It said that the Western Cape received a reprieve from the ongoing drought with normal rainfall in 2018.
The USDA said in a report that apple production was forecast to rise by 4 percent to 850,000 metric tons (MT), pears by 3 percent to 420,000MT, and table grapes by 7 percent to 330,000MT.
The reasons it gave for all these increases were a rise in area planted or harvested, normal weather conditions and availability of irrigation water.
Apple and pear exports are both forecast to rise by 4 percent, to 550,000MT and 240,000MT, respectively.
Table grape exports are forecast to increase by 8 percent to 301,000 MT in 2018-19, based on the increase in production and “continued strong demand from Asia”.
“About 80 percent of the apple and pear production in South Africa is from the Western Cape, which is a winter rainfall region. The 2018 dam levels have risen and currently stand at 66 percent, compared to 20 percent in 2017,” the report said.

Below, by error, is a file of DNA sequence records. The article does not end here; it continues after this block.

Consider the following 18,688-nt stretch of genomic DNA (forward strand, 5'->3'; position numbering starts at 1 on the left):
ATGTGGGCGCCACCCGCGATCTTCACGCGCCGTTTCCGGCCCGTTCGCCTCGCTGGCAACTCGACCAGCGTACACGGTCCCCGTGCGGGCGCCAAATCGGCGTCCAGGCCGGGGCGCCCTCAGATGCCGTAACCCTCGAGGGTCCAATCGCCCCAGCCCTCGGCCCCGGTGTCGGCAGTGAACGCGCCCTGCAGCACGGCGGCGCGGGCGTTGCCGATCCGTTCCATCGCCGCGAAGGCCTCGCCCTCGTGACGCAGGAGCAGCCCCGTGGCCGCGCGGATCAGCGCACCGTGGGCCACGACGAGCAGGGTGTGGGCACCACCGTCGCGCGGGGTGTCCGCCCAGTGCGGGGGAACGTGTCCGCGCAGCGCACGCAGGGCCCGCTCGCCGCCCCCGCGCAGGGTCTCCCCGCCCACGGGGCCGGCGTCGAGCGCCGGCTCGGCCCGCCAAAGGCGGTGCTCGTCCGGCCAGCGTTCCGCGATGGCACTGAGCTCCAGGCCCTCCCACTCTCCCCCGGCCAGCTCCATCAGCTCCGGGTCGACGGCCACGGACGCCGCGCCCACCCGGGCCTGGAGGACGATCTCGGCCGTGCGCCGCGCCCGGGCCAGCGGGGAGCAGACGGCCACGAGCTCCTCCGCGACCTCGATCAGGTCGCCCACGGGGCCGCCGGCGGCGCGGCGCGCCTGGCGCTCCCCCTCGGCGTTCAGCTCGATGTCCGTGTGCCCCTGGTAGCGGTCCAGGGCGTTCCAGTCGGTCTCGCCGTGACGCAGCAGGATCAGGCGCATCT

“Apple and pear production is not expected to return to normal production levels until in the 2019/20 MY, due to the measures that farmers undertook during the 2017/18 MY drought (e.g. farmers cut down trees and removed older orchards to reduce costs and manage irrigation water).
“The recovery from the drought and return to normal table grape production is expected to be in the 2018/19 MY, due to the climatically diverse growing regions, increase in area planted, and the continued shift to higher yielding varieties.”